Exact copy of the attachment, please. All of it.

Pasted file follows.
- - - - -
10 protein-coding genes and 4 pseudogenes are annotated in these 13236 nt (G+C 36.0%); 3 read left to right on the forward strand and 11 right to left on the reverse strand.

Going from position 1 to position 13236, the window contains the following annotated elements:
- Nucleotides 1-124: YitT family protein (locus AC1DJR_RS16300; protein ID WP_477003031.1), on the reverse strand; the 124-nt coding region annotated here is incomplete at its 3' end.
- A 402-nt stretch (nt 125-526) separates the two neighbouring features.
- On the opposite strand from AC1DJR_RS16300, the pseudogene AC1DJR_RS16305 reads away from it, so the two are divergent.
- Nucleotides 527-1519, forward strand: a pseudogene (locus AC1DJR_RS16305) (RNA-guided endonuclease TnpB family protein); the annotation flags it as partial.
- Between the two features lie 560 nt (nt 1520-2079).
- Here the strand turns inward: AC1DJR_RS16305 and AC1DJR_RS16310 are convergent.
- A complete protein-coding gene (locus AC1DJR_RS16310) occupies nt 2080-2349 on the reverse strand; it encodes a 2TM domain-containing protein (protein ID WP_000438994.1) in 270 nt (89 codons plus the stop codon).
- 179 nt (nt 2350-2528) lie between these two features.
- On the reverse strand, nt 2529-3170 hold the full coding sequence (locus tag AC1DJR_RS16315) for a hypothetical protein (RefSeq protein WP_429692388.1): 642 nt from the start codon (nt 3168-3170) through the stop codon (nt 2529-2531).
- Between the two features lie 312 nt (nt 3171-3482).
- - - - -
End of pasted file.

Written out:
10 protein-coding genes and 4 pseudogenes are annotated in these 13236 nt (G+C 36.0%); 3 read left to right on the forward strand and 11 right to left on the reverse strand.

Going from position 1 to position 13236, the window contains the following annotated elements:
- Nucleotides 1-124: YitT family protein (locus AC1DJR_RS16300; protein ID WP_477003031.1), on the reverse strand; the 124-nt coding region annotated here is incomplete at its 3' end.
- A 402-nt stretch (nt 125-526) separates the two neighbouring features.
- On the opposite strand from AC1DJR_RS16300, the pseudogene AC1DJR_RS16305 reads away from it, so the two are divergent.
- Nucleotides 527-1519, forward strand: a pseudogene (locus AC1DJR_RS16305) (RNA-guided endonuclease TnpB family protein); the annotation flags it as partial.
- Between the two features lie 560 nt (nt 1520-2079).
- Here the strand turns inward: AC1DJR_RS16305 and AC1DJR_RS16310 are convergent.
- A complete protein-coding gene (locus AC1DJR_RS16310) occupies nt 2080-2349 on the reverse strand; it encodes a 2TM domain-containing protein (protein ID WP_000438994.1) in 270 nt (89 codons plus the stop codon).
- 179 nt (nt 2350-2528) lie between these two features.
- On the reverse strand, nt 2529-3170 hold the full coding sequence (locus tag AC1DJR_RS16315) for a hypothetical protein (RefSeq protein WP_429692388.1): 642 nt from the start codon (nt 3168-3170) through the stop codon (nt 2529-2531).
- Between the two features lie 312 nt (nt 3171-3482).